Parshas Bamidbar

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By Rabbi Shloimie Lindenbaum

וידבר ה’ אל משה…באחד לחדש השני בשנה השנית…שאו את ראש וכו’ (פרק א פסוק א-ב)

Sefer Bamidbar opens in the second year of Bnai Yisroel’s journey in the desert with a command from Hashem to count the Jewish nation. In the continuing פסוקים it becomes clear that the purpose of this counting is to establish the formation of the Jews’ encampment around the משכן- referred to as the דגלים. Groups of specified שבטים (tribes) were placed together on a particular side of the משכן and they were ascribed flags indicating the uniqueness of each שבט. R’ Yaakov Kamenetsky asks, why did Hashem wait until the second year to do this? They could have organized this immediately after leaving מצרים? He answers that this formation, especially through the flags, publicly highlighted the unique strengths and qualities of each שבט. This differentiation between the שבטים could cause fighting amongst them, as each שבט would feel that their aspirations and goals are the most important. The only way to avoid this strife was by building a משכן and placing it in the center of the מחנה. This way everyone would remember that their strengths were given to them by Hashem for the purpose of serving Him properly. Although everyone is encamped in a different position, they are all facing the center, the משכן, to devote their resources to the commonly shared goal of serving Hashem. That is why they had to wait until the building of the משכן, in the second year, before forming the דגלים.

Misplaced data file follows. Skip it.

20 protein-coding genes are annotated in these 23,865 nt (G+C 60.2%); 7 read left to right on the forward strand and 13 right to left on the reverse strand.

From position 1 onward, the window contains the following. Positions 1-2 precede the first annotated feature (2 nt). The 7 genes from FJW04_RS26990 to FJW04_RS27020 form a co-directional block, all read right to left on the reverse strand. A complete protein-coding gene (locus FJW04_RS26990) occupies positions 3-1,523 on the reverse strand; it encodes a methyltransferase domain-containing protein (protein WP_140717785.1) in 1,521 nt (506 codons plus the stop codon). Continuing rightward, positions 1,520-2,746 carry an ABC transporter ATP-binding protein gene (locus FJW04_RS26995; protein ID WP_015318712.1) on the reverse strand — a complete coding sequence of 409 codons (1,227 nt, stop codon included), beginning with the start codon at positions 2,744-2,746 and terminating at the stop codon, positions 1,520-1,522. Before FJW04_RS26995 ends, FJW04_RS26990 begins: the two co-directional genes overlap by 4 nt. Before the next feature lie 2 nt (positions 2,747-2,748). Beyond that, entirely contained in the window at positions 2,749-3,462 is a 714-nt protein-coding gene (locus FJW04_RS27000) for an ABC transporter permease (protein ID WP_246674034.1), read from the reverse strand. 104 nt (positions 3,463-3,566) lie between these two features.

אך את מטה לוי לא תפקד…בתוך בני ישראל (פרק א פסוק מט)

Moshe was commanded to count the entire Jewish nation but to exclude שבט לוי (the Levite tribe) from the general census, rather they would be counted alone. Rashi explains that Hashem knew that anyone counted from age 20 and up would be subject to the decree of dying in the desert, so He commanded that לוי be counted separately to exclude them from the decree because they did not sin with the Golden Calf. The Medrash says explicitly that had they been in the counting then their שבט would have died as well, even though they did not sin. R’ Chaim Shmulevitz sees from here that when an individual is part of a larger group, he can be dragged along with them in their fate even if he wasn’t involved in their specific actions. This is a lesson to all of us to involve and associate ourselves with the right types of people so that we can all head together in the right direction.

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